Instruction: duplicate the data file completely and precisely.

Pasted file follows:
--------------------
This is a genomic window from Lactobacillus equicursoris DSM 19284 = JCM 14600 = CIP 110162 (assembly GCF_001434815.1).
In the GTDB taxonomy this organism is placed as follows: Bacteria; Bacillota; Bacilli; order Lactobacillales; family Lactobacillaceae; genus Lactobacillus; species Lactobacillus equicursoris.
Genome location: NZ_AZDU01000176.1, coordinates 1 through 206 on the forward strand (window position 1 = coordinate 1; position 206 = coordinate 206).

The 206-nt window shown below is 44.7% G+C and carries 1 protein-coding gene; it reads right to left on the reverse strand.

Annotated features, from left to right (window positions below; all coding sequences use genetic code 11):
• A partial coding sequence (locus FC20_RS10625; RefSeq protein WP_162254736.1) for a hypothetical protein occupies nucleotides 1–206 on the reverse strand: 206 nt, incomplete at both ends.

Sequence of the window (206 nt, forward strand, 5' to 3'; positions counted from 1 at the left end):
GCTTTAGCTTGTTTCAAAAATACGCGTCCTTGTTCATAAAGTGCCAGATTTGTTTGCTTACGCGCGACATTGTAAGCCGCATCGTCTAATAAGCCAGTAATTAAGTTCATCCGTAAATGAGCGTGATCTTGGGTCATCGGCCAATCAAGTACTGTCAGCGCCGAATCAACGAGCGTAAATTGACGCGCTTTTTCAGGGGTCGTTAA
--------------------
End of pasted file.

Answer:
This is a genomic window from Lactobacillus equicursoris DSM 19284 = JCM 14600 = CIP 110162 (assembly GCF_001434815.1).
In the GTDB taxonomy this organism is placed as follows: Bacteria; Bacillota; Bacilli; order Lactobacillales; family Lactobacillaceae; genus Lactobacillus; species Lactobacillus equicursoris.
Genome location: NZ_AZDU01000176.1, coordinates 1 through 206 on the forward strand (window position 1 = coordinate 1; position 206 = coordinate 206).

The 206-nt window shown below is 44.7% G+C and carries 1 protein-coding gene; it reads right to left on the reverse strand.

Annotated features, from left to right (window positions below; all coding sequences use genetic code 11):
• A partial coding sequence (locus FC20_RS10625; RefSeq protein WP_162254736.1) for a hypothetical protein occupies nucleotides 1–206 on the reverse strand: 206 nt, incomplete at both ends.

Sequence of the window (206 nt, forward strand, 5' to 3'; positions counted from 1 at the left end):
GCTTTAGCTTGTTTCAAAAATACGCGTCCTTGTTCATAAAGTGCCAGATTTGTTTGCTTACGCGCGACATTGTAAGCCGCATCGTCTAATAAGCCAGTAATTAAGTTCATCCGTAAATGAGCGTGATCTTGGGTCATCGGCCAATCAAGTACTGTCAGCGCCGAATCAACGAGCGTAAATTGACGCGCTTTTTCAGGGGTCGTTAA